Home » Rhondda Cynon Taf: Update on work that’s been done making a former Rhondda coal tip safe after a landslide three years ago
Nature Politics Politics Rhondda Cynon Taf South Wales

Rhondda Cynon Taf: Update on work that’s been done making a former Rhondda coal tip safe after a landslide three years ago

THREE years ago during Storm Dennis around 60,000 cubic metres of material at a former Rhondda coal tip slid down the mountain.

In February 2020, three storms in succession caused the landslip on Llanwonno hillside in Tylorstown.

The landslide blocked the river valley, broke a foul sewer, covered a water main with several metres of debris, and covered a footpath and cycle path and the area was immediately closed to members of the public for safety reasons.

Storm Dennis was a one in 200-year storm event that saw Maerdy at the top of the Rhondda Fach record the highest volume of rainfall in Wales.

The site is a Category D tip and was being inspected every three months against a set of monitoring criteria prior to the storm, and inspections have subsequently increased in frequency since.

Since the storm, work has been going on in order to make the area safe and the Local Democracy Reporting Service has been looking back on what has been done so far.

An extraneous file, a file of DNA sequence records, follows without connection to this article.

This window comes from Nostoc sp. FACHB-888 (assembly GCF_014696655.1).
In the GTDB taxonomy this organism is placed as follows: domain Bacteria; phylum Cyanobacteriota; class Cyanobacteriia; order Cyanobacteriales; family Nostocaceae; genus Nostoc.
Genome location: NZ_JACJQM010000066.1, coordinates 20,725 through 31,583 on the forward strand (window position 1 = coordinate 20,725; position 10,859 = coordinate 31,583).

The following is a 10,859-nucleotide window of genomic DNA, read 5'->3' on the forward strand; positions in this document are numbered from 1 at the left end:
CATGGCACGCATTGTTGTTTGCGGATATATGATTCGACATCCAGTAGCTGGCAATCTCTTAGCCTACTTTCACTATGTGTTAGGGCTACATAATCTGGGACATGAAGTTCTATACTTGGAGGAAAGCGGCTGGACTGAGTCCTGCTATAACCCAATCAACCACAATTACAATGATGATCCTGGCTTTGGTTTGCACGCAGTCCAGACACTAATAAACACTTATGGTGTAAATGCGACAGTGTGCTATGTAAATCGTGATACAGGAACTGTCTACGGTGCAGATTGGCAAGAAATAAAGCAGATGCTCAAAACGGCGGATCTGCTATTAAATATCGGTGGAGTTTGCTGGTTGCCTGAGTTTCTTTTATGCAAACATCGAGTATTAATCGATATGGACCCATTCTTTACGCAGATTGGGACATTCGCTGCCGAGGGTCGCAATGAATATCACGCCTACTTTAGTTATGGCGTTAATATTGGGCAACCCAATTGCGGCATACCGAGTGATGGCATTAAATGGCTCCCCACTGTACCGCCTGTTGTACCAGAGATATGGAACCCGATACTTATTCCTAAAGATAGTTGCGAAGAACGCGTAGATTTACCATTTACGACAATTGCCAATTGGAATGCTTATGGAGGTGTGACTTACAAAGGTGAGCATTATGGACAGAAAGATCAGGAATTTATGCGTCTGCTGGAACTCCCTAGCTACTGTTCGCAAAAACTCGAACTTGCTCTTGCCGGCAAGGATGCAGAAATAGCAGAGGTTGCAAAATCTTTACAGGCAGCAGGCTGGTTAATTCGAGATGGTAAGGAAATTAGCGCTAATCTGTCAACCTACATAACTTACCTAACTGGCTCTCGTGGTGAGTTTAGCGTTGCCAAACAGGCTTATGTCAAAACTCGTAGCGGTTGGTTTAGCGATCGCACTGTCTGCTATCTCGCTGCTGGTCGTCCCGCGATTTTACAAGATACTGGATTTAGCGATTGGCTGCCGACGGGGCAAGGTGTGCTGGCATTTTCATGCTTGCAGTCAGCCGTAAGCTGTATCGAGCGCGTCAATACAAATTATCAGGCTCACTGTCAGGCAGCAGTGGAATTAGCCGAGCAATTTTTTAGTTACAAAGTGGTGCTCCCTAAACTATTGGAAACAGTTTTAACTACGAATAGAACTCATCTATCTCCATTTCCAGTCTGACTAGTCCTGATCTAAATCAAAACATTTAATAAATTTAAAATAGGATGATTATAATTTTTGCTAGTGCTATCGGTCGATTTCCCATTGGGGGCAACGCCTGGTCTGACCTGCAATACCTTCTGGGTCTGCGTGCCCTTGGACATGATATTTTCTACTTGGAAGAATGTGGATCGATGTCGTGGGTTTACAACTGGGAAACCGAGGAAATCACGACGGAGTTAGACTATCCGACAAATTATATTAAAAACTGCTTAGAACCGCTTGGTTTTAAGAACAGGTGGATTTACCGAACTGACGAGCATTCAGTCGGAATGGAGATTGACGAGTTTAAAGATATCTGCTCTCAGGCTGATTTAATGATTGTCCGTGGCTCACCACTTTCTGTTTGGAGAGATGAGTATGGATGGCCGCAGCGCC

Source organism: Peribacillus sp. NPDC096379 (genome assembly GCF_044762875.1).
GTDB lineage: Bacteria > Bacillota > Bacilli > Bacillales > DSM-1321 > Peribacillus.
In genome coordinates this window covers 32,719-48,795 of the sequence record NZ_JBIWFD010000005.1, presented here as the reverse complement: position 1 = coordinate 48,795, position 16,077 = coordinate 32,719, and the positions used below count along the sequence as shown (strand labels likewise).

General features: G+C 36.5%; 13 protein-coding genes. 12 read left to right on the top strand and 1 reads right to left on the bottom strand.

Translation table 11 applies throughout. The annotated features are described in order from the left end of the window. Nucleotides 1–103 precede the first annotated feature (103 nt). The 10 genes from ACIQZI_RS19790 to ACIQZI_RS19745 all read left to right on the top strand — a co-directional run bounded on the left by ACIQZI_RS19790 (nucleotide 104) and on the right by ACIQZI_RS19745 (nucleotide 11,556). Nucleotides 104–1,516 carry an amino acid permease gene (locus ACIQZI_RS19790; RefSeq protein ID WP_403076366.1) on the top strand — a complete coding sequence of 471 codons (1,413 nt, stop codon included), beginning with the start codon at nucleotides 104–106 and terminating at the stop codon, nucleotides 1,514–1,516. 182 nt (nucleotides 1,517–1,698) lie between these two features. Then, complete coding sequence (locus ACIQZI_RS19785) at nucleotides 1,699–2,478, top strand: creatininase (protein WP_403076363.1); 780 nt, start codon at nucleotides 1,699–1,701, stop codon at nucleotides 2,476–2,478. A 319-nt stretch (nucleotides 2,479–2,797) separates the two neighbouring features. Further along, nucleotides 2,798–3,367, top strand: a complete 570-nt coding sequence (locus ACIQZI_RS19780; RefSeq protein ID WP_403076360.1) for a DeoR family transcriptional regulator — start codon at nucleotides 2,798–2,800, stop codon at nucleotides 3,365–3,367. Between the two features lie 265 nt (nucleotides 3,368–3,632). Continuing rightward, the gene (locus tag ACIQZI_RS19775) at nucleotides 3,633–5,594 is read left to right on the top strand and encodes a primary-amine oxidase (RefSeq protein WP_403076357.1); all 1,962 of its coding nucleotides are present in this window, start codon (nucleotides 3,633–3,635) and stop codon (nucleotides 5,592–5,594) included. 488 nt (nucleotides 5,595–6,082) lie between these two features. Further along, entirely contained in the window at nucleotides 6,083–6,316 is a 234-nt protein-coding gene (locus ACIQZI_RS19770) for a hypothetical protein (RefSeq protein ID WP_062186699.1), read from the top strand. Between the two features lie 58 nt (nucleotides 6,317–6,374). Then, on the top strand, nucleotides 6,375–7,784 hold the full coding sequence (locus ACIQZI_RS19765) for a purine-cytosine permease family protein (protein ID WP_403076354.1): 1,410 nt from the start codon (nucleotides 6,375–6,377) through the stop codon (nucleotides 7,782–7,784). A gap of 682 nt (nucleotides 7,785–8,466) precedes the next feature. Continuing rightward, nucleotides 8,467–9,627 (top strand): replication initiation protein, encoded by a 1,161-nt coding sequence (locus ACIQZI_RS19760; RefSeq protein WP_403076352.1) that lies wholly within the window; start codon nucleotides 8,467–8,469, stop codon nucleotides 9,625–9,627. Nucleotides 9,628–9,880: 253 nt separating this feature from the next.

Phase one

The first phase of the works involved emergency drainage and vegetation clearance and this was done in the weeks following the storm.

Phase two

The second phase involved embankment scour repairs which started in late June 2020 and was finished in June 2021.

Phase three

Phase three involved the moving of material to receptor sites and temporary reinstatement of paths which started in late June 2020 and was finished in June 2021.

An additional phase of work to stabilise the slope above the one remaining closed footpath was completed in the autumn of 2021.

Phases two and three were estimated to cost £2.5m and meant that the slipped material had now been removed from the valley floor, the river had been reinstated to its correct line and level and a series of drainage works had been done.

It also allowed the two walking and cycling routes on the leisure centre side of the river to reopen.

The third route running through the area, on the opposite side of the river, has been repaired but has remained closed as there are future phases of work to stabilise the hillside above.

While the closure area for this path is around 1.5km, the wider route it forms a part of is open and can be accessed from Station Road in Ferndale and the council intends to reopen all routes in the future.

The three receptor sites are owned by Rhondda Cynon Taf Council, and are located to the north of the landslip site, alongside the former railway line.

Receptor Site B (nearest the landslip site) formed part of the old railway sidings, and receptor Site A1 and A2 was a former colliery site footprint.

Planning permission for the receptor sites (temporary) for the slip material was subsequently applied for retrospectively, and it was granted by the planning committee on Thursday, January 21, 2021.